Windows 3.1 really doesn't introduce anything new over Windows 3.0, but it is the first widely used version of Windows.
Most people ignored Windows 1.x and it's successor, Windows 2.x, and those that did pay attention usually only saw it as yet another graphical DOS shell. Windows came close to getting the axe as Microsoft's original intention was to replace Windows with OS/2. However, when that partnership fell through, Microsoft focused on producing their Windows NT product with the intention of using Windows 3.x to bring users to this new platform. Well, that lasted longer than they wanted, going through 95 and 98 as well before finally ending with ME.
There are in fact four different versions of Windows 3.1x:
- Windows 3.1: This version, seems to be the most common. Didn't include any networking software but could run on top of an existing DOS network stack.
- Windows 3.1 for Workgroups: Uncommon. Bundled Microsoft's Lan Manager networking software.
- Windows 3.11: Basically a service pack that patched a few things and bumped the version number.
- Windows 3.11 for Workgroups: Bundled a protected mode 386 network stack. Interestingly OEMs were still licensed to distribute it until November 2008.
This is the default Windows 3.1 desktop. Like Windows 3.0 it starts up with the Program Manager. The Program Manager is a major step above the old MS-DOS Executive from versions prior to 3.x, and the Executive that was previously bundled with Windows 3.0 as an optional shell is now no longer included with Windows.
The Program Manager, as well as it's companion the File Manager, is a Multiple Document Interface, or MDI, program. This enables it to display Program Groups in child windows instead of separate windows like in OS/2 1.x. Program groups as well as the icons inside them are usually added, removed or modified automatically when a program is installed or removed, however both can also be changed manually.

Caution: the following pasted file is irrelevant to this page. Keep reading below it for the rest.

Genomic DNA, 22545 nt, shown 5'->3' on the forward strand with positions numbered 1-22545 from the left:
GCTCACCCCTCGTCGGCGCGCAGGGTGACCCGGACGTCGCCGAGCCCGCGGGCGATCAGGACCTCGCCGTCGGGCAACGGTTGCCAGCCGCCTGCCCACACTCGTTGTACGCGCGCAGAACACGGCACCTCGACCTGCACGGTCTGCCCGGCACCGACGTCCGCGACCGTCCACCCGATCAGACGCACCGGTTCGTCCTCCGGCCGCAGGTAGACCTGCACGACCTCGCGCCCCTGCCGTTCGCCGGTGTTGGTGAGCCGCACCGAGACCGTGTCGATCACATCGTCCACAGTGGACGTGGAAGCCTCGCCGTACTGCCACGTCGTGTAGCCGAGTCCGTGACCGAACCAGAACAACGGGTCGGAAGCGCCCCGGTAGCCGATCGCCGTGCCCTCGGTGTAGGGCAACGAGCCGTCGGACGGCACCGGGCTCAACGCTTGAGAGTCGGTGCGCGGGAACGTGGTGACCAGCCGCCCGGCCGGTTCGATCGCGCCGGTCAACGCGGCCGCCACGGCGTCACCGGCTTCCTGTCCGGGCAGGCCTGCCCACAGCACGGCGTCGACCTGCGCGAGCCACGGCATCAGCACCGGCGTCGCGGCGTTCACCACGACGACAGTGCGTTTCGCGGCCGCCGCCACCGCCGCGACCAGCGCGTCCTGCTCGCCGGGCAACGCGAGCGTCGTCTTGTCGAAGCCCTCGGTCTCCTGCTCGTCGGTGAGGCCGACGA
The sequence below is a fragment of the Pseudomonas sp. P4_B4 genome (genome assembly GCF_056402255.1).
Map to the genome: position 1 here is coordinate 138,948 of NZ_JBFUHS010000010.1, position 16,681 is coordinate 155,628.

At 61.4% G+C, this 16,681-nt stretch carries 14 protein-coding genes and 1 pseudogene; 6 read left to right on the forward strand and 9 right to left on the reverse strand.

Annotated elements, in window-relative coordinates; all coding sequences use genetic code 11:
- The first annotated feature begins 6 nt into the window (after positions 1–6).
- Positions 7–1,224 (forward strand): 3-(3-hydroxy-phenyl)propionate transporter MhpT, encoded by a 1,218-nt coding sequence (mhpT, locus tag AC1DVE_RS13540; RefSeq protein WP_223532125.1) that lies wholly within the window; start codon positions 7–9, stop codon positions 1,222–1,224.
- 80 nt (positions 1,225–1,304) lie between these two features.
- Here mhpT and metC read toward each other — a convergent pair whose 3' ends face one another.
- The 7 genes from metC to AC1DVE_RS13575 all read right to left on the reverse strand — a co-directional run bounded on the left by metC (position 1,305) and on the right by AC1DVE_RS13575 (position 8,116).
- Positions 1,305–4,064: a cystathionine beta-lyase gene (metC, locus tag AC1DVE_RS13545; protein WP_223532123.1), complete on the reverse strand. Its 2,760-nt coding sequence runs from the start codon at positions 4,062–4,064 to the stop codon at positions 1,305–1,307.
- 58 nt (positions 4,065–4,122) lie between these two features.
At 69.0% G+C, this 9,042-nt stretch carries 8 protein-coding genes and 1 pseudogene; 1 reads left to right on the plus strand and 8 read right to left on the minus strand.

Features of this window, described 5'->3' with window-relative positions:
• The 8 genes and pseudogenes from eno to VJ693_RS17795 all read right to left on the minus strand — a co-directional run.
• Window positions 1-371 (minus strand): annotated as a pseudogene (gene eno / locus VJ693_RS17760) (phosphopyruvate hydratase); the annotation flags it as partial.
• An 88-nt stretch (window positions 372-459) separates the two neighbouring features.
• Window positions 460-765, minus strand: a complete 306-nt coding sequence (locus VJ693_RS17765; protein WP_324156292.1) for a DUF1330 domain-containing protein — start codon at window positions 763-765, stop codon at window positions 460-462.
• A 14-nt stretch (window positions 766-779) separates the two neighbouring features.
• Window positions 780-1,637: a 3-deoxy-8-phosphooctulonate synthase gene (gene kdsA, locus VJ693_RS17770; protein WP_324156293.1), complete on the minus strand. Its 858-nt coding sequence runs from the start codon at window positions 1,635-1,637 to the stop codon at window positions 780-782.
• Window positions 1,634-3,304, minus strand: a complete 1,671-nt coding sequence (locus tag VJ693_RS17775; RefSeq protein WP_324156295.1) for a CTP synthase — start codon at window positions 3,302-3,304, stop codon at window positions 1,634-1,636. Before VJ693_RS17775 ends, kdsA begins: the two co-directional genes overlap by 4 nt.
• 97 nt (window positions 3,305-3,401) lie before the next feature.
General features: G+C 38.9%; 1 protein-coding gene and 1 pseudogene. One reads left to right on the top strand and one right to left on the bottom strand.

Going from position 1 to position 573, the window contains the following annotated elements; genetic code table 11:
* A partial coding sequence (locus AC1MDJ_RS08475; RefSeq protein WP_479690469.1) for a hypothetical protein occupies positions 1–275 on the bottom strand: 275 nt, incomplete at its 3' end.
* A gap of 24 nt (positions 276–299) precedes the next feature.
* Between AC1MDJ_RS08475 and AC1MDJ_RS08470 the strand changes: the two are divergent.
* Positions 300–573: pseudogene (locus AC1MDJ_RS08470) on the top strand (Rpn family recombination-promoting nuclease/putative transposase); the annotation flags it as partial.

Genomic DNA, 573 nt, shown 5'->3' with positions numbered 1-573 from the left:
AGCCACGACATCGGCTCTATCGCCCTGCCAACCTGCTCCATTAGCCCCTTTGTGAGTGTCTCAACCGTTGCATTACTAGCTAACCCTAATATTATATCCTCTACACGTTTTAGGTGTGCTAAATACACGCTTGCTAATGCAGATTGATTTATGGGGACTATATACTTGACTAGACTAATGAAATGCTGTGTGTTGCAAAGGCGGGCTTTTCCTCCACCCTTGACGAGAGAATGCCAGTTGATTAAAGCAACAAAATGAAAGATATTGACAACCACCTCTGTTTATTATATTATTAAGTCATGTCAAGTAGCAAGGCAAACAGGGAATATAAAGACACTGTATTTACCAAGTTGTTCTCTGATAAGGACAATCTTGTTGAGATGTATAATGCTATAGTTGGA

The other thing the Program Manager provides is big icons to click on, like the Macintosh has. That alone is a significant improvement over the MS-DOS Executive which just used lines of text that were clickable like invisible buttons or hyperlinks.
Program groups can be tiled as well as cascaded. The main window can also be maximized, however this will cover up any icons you have on the desktop.
Normal use of the Program Manager usually resulted in repeatedly opening and closing program groups. It usually became a sort of game to try and keep windows open but reszie and drag them out of the way to prevent covering up other program windows.
It is possible to create a custom program group and have all the important stuff fall in there, but this isn't always practical, especially when you have to set up thousands of PCs that aren't necessarily going to be used by you.
In practice it is usually just easier and faster to do things the DOS way and go to File>Run (or press Win+R) and type the program name.
The problems and weaknesses of the Program Manager inspired the creation of several alternate shells. Microsoft threw a wrench into that idea by forbidding OEMs from preloading alternate shells onto Windows 95 when it was released.